Lunch break: plotting traffic injuries with datashader

Main

Well I love the datashader Python package and I am always happy to use it on some interesting datasets. I recently came across a traffic injury database for french roads, which happens to have some geographical coordinates. This comes from the open platform for french public data. So in this notebook, we are going to plot all the georeferenced collisions that ocurred over 13 years in mainland France.

Disclaimer: this notebook was written during lunch break (Q&D style).

Imports

import subprocess
import pandas as pd
import datashader as ds
from datashader import transfer_functions as tf
from colorcet import palette
import matplotlib
import matplotlib.pyplot as plt
plt.style.use('seaborn')
%load_ext watermark
%watermark -v
CPython 3.8.1
IPython 7.11.1
%watermark --iversions
matplotlib 3.1.2
pandas     1.0.0
datashader 0.10.0

Collect the CSV files

The coordinates can be found in the caracteristiques_20??.csv files. I did not try to scrap the web page but just gathered the urls for each year into a list:

files = [
    ['https://www.data.gouv.fr/fr/datasets/r/6eee0852-cbd7-447e-bd70-37c433029405', 2018],
    ['https://www.data.gouv.fr/fr/datasets/r/9a7d408b-dd72-4959-ae7d-c854ec505354', 2017],
    ['https://www.data.gouv.fr/fr/datasets/r/96aadc9f-0b55-4e9a-a70e-c627ed97e6f7', 2016],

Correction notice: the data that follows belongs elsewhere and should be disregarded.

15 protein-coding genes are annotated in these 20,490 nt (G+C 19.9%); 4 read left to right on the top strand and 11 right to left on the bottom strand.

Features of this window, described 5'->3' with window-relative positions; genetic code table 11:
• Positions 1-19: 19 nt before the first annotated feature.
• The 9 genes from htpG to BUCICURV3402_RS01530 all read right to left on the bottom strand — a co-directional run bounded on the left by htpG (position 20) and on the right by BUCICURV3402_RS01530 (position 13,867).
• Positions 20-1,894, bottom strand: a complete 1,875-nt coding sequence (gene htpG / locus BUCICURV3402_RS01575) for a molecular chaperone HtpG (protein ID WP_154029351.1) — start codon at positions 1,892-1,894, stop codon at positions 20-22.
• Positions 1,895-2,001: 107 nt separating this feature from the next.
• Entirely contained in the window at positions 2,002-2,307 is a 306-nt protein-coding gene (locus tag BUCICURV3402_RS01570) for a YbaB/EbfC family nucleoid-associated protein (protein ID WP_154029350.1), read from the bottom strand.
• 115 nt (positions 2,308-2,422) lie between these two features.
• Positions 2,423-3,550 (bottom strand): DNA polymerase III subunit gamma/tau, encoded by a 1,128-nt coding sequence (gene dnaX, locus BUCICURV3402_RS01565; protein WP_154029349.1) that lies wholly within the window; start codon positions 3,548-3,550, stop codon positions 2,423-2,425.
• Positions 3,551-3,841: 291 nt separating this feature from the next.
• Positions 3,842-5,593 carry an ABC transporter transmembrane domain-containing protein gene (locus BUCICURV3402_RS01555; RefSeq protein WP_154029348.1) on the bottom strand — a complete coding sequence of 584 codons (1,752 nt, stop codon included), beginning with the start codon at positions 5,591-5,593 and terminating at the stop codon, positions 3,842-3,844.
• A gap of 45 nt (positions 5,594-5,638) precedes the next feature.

['https://www.data.gouv.fr/fr/datasets/r/185fbdc7-d4c5-4522-888e-ac9550718f71', 2015],    
    ['https://www.data.gouv.fr/fr/datasets/r/85dfe8c6-589f-4e76-8a07-9f59e49ec10d', 2014],
    ['https://www.data.gouv.fr/fr/datasets/r/18b1a57a-57bf-4bf1-b9ee-dfa5a3154225', 2013],
    ['https://www.data.gouv.fr/fr/datasets/r/b2518ec1-6529-47bc-9d55-40e2effeb0e7', 2012],
    ['https://www.data.gouv.fr/fr/datasets/r/37991267-8a15-4a9d-9b1c-ff3e6bea3625', 2011],
    ['https://www.data.gouv.fr/fr/datasets/r/decdfe8c-38ff-4a06-b7fc-615785f2914d', 2010],
    ['https://www.data.gouv.fr/fr/datasets/r/fdfacdb9-f48e-4759-bae5-48d063216acb', 2009],
    ['https://www.data.gouv.fr/fr/datasets/r/722ebb99-c8b2-4635-bf8d-125dd280ee42', 2008],
    ['https://www.data.gouv.fr/fr/datasets/r/6fc7b169-4dfe-442c-8c28-8bd773aeddf8', 2007],
    ['https://www.data.gouv.fr/fr/datasets/r/fafa33cf-50cb-4092-a819-d5209f684089', 2006],
    ['https://www.data.gouv.fr/fr/datasets/r/a47866f7-ece1-4de8-8d31-3a1b4f477e08', 2005],
]

Let's download these files:

%%time
file_paths = []
for item in files: